p.o.v.Number 10, December 2000 [PDF]
Aspects of DogmaIntroduction
Lars von Trier and Thomas Vinterberg:
The Dogma 95 Manifesto and Vow of Chastity
- On THE IDIOTS
Jan Oxholm Jensen and Jakob Isak Nielsen:
The Ultimate Dogma Film.
An interview with Jens Albinus and Louise Hassing on Dogma 2 - The Idiots
Ove Christensen: Spastic Aesthetics - The Idiots
Bodil Marie Thomsen: Idiocy, Foolishness and Spastic Jesting
- On THE CELEBRATION
Palle Schantz Lauridsen: The Celebration - Classical Drama and Docu Soap Style
Thomas Lind Laursen: The Agitated Camera
- A diagnosis of Anthony Dod Mantle's camera work in The Celebration
Claus Christensen: The Celebration of Rules
- ON THE DOGMA MOVEMENT IN GENERAL
Mads Egmont Christensen: Dogma and Marketing
Ove Christensen: Authentic Illusions
- The Aesthetics of Dogma 95
Søren Kolstrup: The Press and Dogma 95
Edvin Vestergaard Kau: Auteurs in Style.
The Heresy or Indulgence of the Dogma Brothers
Niels Weisberg: Great Cry and Little Wool
Scott MacKenzie: Direct Dogma: Film Manifestos and the fin de siècle
Ian Conrich and Estella Tincknell:
Film Purity, the Neo-Bazinian Ideal and Humanism in Dogma 95
Richard Raskin: An interview with Daniel Kothenschulte on Dogma 95
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About a year ago, Claus Christensen suggested that an issue of this journal be devoted to the Dogma phenomen, and proposed the names of several highly qualified people who might contribute articles on the subject. His advice and assistance were invaluable in the planning of this issue. Thanks are also due to all of the contributors for their thoughtful work; to Jens Albinus and Louise Hassing for the interview they kindly granted to Jan Oxholm Jensen and Jakob Isak Nielsen; to Ditte Hegelund at Zentropa for permission to reprint the Dogma 95 manifesto and Vow of Chastity; and to Mette Hjort for her invaluable help with proof-reading this issue.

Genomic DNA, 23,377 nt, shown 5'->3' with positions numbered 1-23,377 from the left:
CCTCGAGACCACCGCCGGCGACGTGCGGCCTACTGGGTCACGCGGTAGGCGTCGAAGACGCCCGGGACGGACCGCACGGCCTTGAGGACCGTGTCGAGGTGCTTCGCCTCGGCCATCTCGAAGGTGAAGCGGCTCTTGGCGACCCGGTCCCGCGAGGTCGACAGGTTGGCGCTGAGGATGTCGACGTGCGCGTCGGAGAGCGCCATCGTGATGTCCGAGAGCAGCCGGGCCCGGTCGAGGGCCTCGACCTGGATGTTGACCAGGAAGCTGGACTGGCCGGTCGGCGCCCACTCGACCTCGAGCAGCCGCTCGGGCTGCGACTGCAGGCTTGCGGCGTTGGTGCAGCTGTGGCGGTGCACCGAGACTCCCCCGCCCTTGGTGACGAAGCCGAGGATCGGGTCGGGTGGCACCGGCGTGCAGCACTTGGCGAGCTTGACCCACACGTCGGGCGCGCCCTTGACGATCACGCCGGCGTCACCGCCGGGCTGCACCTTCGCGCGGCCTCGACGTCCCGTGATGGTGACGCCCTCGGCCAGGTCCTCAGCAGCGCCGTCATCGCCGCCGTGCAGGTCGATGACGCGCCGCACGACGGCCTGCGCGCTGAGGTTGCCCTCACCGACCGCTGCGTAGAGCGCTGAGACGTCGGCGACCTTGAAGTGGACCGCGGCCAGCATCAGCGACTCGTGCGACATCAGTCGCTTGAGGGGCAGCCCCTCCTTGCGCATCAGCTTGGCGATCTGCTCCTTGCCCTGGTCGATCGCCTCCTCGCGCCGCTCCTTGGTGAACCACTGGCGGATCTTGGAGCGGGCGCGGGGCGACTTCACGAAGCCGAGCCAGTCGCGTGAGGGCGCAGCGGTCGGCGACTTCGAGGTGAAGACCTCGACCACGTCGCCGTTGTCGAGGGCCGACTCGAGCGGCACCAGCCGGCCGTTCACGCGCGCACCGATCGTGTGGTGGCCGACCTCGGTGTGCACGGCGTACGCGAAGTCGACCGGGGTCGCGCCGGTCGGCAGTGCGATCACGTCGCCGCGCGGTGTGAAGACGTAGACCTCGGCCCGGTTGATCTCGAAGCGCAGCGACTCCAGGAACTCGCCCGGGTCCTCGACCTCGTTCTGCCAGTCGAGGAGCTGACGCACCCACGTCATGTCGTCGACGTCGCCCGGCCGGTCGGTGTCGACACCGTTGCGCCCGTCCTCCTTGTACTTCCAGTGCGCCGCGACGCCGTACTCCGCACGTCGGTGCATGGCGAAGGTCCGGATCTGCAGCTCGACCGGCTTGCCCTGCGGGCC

In keeping with the overall policy of p.o.v., an attempt has been made here to illuminate the subject at hand from a number of points of view, and through the eyes of critics as well as admirers. Most of the attention in these pages has been focused on the first two Dogma films: Thomas Vinterberg's Festen/The Celebration (Dogma 1, 1998) and Lars von Trier's Idioterne/The Idiots (Dogma 2, 1998). Since little or no attention is devoted here to Søren Kragh-Jacobsen's Mifunes sidste sang/ Mifune's Last Stand (Dogma 3, 1999) and Kristian Levring's The King Is Alive (Dogma 4, 2000), not to mention the growing number of Dogma films produced outside of Denmark, we have made a point of entitling this issue: Aspects of Dogma in order to emphasize the fact that our treatment of the subject is far from exhaustive.
Few events in the history of cinema have polarized film professionals to the same degree that Dogma has, with the result that colleagues who have the highest respect for one another's discerning judgment, can find themselves on opposite sides of the fence with respect to the Dogma principles and - though perhaps to a lesser degree - to the Dogma films. It is difficult to understand how equally competent and perceptive researchers, reviewers and filmmakers can have such diametrically opposed views on the same phenomenon. This in itself would be a worthy subject for study by sociologists of culture, though they too might well be divided in their outlook.
In any event, the articles in this issue will both confirm and challenge the reader's views, whatever the reader's standpoint may be. And though the reader may still see Dogma in essentially the same light after reading this new material, he or she may have a slightly clearer sense as to how that case might be argued and defended, as well as a better understanding of the opposing points of view.
assisted by Claus Christensen in
the planning of this issue
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